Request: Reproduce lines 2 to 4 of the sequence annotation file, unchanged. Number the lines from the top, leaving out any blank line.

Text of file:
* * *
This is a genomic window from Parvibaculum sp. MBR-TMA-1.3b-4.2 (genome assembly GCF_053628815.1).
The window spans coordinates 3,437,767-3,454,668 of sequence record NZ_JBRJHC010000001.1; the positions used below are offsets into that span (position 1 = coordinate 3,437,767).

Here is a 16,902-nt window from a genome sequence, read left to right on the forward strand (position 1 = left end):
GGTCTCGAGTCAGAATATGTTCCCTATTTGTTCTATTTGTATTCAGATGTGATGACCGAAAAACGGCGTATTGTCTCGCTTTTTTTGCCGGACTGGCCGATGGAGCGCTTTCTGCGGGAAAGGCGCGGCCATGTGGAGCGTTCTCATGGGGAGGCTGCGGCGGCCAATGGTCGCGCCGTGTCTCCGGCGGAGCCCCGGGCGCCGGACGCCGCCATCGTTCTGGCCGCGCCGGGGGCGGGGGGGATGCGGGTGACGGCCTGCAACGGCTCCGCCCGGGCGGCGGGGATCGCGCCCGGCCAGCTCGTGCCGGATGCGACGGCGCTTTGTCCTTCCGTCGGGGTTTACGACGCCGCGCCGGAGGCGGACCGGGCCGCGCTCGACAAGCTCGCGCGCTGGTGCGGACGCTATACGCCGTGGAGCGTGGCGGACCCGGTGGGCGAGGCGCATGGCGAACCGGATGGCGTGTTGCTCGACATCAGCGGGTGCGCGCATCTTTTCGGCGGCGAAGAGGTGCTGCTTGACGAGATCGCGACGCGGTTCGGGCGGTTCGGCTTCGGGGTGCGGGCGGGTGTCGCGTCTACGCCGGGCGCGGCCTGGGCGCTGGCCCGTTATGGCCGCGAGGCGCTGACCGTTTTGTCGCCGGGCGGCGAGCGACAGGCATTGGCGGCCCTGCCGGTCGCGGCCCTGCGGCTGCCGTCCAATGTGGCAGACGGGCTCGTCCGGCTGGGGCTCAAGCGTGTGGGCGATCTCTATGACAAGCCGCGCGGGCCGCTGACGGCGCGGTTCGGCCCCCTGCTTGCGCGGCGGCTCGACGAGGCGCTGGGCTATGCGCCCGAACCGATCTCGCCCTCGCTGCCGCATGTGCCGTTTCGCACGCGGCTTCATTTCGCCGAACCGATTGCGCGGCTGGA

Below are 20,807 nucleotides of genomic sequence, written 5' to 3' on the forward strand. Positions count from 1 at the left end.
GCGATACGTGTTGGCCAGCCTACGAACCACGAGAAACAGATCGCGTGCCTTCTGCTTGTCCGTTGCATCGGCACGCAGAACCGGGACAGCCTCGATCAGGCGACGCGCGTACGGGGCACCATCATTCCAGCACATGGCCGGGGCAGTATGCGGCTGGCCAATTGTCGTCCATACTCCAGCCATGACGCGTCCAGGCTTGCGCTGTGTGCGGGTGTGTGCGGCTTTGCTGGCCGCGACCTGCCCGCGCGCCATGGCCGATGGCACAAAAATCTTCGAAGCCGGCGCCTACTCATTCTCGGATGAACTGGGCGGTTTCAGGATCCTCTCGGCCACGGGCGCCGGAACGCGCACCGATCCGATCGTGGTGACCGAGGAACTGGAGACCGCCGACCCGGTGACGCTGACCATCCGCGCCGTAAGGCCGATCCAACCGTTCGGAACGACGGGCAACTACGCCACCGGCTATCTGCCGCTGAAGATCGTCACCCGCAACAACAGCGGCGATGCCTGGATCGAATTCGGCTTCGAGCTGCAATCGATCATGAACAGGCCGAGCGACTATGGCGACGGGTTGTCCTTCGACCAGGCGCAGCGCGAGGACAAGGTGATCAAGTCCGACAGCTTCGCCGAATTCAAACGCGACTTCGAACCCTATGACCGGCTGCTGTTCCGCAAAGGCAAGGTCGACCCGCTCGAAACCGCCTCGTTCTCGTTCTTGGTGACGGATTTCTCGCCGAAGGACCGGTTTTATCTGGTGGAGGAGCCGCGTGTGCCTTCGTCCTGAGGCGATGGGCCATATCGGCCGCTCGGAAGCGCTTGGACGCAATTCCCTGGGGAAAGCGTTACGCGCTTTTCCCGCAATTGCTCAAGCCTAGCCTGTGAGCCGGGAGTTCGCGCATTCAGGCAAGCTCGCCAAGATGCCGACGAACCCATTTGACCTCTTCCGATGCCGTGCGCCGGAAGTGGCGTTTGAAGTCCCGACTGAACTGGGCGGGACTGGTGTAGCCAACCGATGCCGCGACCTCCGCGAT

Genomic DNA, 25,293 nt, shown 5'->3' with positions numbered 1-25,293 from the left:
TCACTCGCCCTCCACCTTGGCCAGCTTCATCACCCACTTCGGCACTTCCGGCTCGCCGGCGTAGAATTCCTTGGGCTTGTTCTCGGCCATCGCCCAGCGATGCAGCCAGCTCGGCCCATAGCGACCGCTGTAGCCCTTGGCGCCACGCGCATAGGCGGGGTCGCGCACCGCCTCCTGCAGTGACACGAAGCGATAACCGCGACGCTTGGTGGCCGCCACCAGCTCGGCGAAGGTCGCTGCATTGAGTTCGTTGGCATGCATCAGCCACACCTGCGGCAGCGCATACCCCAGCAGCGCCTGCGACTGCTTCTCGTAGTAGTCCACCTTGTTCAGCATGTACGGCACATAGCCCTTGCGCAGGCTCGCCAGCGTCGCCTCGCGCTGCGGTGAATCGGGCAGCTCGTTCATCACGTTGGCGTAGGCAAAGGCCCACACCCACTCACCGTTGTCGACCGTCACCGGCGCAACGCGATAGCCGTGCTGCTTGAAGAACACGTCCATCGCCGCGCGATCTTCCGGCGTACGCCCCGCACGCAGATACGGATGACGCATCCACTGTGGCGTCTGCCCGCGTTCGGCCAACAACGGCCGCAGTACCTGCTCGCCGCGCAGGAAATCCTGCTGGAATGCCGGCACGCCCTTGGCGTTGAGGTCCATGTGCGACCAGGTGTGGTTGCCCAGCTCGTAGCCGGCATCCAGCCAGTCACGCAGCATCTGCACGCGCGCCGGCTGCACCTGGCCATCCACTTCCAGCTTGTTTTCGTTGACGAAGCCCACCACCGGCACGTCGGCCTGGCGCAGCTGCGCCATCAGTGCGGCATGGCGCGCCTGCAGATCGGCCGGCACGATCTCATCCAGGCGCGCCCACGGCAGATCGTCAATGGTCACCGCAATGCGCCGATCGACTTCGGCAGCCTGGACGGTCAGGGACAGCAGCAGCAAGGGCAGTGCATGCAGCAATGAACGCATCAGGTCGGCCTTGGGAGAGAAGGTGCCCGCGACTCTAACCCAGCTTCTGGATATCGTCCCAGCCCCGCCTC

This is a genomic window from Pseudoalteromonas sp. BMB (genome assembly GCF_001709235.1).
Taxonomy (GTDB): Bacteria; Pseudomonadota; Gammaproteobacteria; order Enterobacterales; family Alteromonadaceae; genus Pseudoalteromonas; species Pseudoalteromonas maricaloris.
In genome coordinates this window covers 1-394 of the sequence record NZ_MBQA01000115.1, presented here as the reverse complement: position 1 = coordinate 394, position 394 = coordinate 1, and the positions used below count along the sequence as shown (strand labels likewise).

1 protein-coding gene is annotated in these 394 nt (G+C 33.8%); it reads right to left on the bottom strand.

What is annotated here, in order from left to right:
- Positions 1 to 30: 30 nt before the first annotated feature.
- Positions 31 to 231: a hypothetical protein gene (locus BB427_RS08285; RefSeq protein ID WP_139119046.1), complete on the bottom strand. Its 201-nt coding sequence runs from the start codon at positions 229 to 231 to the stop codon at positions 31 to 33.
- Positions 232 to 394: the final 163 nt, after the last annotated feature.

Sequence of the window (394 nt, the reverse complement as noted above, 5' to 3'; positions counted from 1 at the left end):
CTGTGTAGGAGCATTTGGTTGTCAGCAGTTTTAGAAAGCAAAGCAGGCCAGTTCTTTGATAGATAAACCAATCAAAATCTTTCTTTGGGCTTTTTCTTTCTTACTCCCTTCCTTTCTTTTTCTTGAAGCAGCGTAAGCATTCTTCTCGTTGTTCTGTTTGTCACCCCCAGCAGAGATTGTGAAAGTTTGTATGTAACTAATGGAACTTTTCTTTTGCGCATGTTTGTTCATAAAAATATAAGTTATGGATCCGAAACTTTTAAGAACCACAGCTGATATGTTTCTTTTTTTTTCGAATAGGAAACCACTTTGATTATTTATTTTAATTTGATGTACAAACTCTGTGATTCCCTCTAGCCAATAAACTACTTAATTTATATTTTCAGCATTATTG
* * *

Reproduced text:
The window spans coordinates 3,437,767-3,454,668 of sequence record NZ_JBRJHC010000001.1; the positions used below are offsets into that span (position 1 = coordinate 3,437,767).

Here is a 16,902-nt window from a genome sequence, read left to right on the forward strand (position 1 = left end):
GGTCTCGAGTCAGAATATGTTCCCTATTTGTTCTATTTGTATTCAGATGTGATGACCGAAAAACGGCGTATTGTCTCGCTTTTTTTGCCGGACTGGCCGATGGAGCGCTTTCTGCGGGAAAGGCGCGGCCATGTGGAGCGTTCTCATGGGGAGGCTGCGGCGGCCAATGGTCGCGCCGTGTCTCCGGCGGAGCCCCGGGCGCCGGACGCCGCCATCGTTCTGGCCGCGCCGGGGGCGGGGGGGATGCGGGTGACGGCCTGCAACGGCTCCGCCCGGGCGGCGGGGATCGCGCCCGGCCAGCTCGTGCCGGATGCGACGGCGCTTTGTCCTTCCGTCGGGGTTTACGACGCCGCGCCGGAGGCGGACCGGGCCGCGCTCGACAAGCTCGCGCGCTGGTGCGGACGCTATACGCCGTGGAGCGTGGCGGACCCGGTGGGCGAGGCGCATGGCGAACCGGATGGCGTGTTGCTCGACATCAGCGGGTGCGCGCATCTTTTCGGCGGCGAAGAGGTGCTGCTTGACGAGATCGCGACGCGGTTCGGGCGGTTCGGCTTCGGGGTGCGGGCGGGTGTCGCGTCTACGCCGGGCGCGGCCTGGGCGCTGGCCCGTTATGGCCGCGAGGCGCTGACCGTTTTGTCGCCGGGCGGCGAGCGACAGGCATTGGCGGCCCTGCCGGTCGCGGCCCTGCGGCTGCCGTCCAATGTGGCAGACGGGCTCGTCCGGCTGGGGCTCAAGCGTGTGGGCGATCTCTATGACAAGCCGCGCGGGCCGCTGACGGCGCGGTTCGGCCCCCTGCTTGCGCGGCGGCTCGACGAGGCGCTGGGCTATGCGCCCGAACCGATCTCGCCCTCGCTGCCGCATGTGCCGTTTCGCACGCGGCTTCATTTCGCCGAACCGATTGCGCGGCTGGA